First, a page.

In a week packed with major economic news, the biggest story for mortgage markets was the widening spread between mortgage backed securities and Treasury bonds. Issued by the US government, Treasury bonds are generally considered to be the benchmark for a “safe” security, since the risk of default is extremely low. During the week, the economic news was mixed, and Treasury rates barely changed. Mortgage rates, however, jumped by about half a point. Investors are demanding a higher return from mortgage backed securities, and the result is higher mortgage rates. In another unusual reversal, the mortgage market has been more volatile than the Treasury market, and wide swings in mortgage rates have become a daily occurrence. This past 30 day window could be the most volatile period of daily pricing movements the mortgage markets have ever experienced.
On the economic front, the highly anticipated Employment report failed to meet even Wall Street’s reduced forecast. Against expectations for a gain of 25K new jobs, the economy lost -63K jobs in February, and the figures for January and December were revised lower as well. This marked the largest monthly decline since March 2003. The Unemployment Rate surprisingly fell to 4.8%, but that reflects a large number of people who stopped looking for a job last month, meaning that they officially left the labor pool. Once again, the manufacturing and construction sectors showed the greatest weakness. Until November, the service sector had been steadily producing job gains of 100K or more per month, but even that sector barely produced any new jobs in February.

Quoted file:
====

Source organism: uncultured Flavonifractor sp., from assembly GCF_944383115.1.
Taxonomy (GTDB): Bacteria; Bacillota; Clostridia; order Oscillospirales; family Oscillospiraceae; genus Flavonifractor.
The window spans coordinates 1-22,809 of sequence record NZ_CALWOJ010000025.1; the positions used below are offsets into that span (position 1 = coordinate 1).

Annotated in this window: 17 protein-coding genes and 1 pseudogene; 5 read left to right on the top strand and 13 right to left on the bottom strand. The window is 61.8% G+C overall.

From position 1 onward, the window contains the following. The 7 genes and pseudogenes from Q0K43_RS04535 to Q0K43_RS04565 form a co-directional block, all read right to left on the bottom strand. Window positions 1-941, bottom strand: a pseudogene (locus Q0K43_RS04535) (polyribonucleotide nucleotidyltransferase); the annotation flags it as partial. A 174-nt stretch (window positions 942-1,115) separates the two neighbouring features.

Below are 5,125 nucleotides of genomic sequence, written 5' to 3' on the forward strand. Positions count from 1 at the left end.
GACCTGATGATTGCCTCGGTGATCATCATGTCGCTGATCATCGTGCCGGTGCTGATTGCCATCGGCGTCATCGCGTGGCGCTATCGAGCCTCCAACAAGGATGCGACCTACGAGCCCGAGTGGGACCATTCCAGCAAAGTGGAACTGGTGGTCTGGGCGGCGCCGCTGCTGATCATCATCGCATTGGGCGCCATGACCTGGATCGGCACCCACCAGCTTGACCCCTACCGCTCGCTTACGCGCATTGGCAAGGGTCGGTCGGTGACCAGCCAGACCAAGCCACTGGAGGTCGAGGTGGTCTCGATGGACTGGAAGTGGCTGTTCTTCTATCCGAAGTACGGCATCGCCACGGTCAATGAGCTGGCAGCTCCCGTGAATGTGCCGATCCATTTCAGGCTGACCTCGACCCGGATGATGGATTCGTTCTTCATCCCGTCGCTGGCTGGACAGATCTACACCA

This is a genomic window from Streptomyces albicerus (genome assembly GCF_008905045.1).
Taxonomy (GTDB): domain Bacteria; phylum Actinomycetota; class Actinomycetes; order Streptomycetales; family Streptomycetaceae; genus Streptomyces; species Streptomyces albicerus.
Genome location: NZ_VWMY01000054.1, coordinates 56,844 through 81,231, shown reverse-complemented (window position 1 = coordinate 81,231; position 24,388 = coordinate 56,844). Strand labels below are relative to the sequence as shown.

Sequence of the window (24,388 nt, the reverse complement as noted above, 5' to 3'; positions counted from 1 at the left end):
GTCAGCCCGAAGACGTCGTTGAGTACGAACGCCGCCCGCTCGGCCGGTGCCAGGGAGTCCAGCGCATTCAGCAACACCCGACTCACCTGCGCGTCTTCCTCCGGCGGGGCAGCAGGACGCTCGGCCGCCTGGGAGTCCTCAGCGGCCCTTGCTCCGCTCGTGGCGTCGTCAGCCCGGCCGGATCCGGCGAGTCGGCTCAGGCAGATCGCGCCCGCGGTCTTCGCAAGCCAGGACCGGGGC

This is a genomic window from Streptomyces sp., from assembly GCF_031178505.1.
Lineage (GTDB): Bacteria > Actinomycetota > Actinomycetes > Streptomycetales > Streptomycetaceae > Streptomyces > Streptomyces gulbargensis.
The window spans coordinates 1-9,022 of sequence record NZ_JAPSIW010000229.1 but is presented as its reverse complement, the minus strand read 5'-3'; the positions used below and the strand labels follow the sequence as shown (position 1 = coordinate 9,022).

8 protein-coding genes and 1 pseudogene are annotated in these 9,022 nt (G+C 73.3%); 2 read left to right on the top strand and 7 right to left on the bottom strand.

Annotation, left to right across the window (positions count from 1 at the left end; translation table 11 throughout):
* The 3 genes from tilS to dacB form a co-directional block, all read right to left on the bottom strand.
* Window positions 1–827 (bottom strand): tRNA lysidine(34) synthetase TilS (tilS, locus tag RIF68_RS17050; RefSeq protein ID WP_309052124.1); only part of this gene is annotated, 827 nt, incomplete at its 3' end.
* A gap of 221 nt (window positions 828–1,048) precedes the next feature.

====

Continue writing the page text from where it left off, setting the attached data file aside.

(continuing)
Big news came out from the Department of Housing and Urban Development (HUD). In accordance with the new legislation passed a couple of weeks ago, HUD released the new loan limits for FHA, Fannie Mae, and Freddie Mac, and they did it a week earlier than expected. The new minimum for FHA is $271,050 nationally and many Metro Markets received increases. In the Midwest, Minneapolis/St.Paul Metro area FHA limit was raised to $365,000 and the Chicago Metro area FHA limit increased to $410,000. The Fannie/Freddie minimum remained unchanged at $417,000 throughout the Midwest.. The formula is based on 125% of each region’s median price within the posted limits. As a practical matter, it will still take some time for Fannie Mae, Freddie Mac, and FHA to prepare their systems and implement the changes.